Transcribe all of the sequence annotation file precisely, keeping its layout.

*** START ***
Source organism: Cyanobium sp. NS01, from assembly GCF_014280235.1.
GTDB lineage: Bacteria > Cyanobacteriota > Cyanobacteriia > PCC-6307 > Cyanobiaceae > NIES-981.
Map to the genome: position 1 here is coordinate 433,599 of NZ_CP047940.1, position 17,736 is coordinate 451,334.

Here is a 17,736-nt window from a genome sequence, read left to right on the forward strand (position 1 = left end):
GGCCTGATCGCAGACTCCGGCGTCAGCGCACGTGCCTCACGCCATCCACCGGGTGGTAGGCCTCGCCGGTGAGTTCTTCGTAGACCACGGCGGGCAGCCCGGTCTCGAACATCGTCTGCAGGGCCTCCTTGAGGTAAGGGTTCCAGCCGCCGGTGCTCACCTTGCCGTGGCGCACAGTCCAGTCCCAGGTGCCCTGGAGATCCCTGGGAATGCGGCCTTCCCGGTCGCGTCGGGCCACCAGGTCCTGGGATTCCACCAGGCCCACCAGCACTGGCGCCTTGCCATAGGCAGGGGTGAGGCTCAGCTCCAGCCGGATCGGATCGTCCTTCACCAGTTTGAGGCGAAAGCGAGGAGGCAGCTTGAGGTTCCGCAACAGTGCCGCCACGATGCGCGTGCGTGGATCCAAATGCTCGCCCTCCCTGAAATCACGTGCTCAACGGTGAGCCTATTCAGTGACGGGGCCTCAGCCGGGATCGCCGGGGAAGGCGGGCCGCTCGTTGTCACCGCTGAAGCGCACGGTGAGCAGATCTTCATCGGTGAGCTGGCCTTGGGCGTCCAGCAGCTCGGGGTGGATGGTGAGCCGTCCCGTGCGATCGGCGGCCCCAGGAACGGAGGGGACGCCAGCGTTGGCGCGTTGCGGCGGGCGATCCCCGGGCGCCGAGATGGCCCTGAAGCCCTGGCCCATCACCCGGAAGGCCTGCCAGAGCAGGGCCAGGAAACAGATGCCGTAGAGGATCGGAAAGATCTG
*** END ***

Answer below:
Source organism: Cyanobium sp. NS01, from assembly GCF_014280235.1.
GTDB lineage: Bacteria > Cyanobacteriota > Cyanobacteriia > PCC-6307 > Cyanobiaceae > NIES-981.
Map to the genome: position 1 here is coordinate 433,599 of NZ_CP047940.1, position 17,736 is coordinate 451,334.

Here is a 17,736-nt window from a genome sequence, read left to right on the forward strand (position 1 = left end):
GGCCTGATCGCAGACTCCGGCGTCAGCGCACGTGCCTCACGCCATCCACCGGGTGGTAGGCCTCGCCGGTGAGTTCTTCGTAGACCACGGCGGGCAGCCCGGTCTCGAACATCGTCTGCAGGGCCTCCTTGAGGTAAGGGTTCCAGCCGCCGGTGCTCACCTTGCCGTGGCGCACAGTCCAGTCCCAGGTGCCCTGGAGATCCCTGGGAATGCGGCCTTCCCGGTCGCGTCGGGCCACCAGGTCCTGGGATTCCACCAGGCCCACCAGCACTGGCGCCTTGCCATAGGCAGGGGTGAGGCTCAGCTCCAGCCGGATCGGATCGTCCTTCACCAGTTTGAGGCGAAAGCGAGGAGGCAGCTTGAGGTTCCGCAACAGTGCCGCCACGATGCGCGTGCGTGGATCCAAATGCTCGCCCTCCCTGAAATCACGTGCTCAACGGTGAGCCTATTCAGTGACGGGGCCTCAGCCGGGATCGCCGGGGAAGGCGGGCCGCTCGTTGTCACCGCTGAAGCGCACGGTGAGCAGATCTTCATCGGTGAGCTGGCCTTGGGCGTCCAGCAGCTCGGGGTGGATGGTGAGCCGTCCCGTGCGATCGGCGGCCCCAGGAACGGAGGGGACGCCAGCGTTGGCGCGTTGCGGCGGGCGATCCCCGGGCGCCGAGATGGCCCTGAAGCCCTGGCCCATCACCCGGAAGGCCTGCCAGAGCAGGGCCAGGAAACAGATGCCGTAGAGGATCGGAAAGATCTG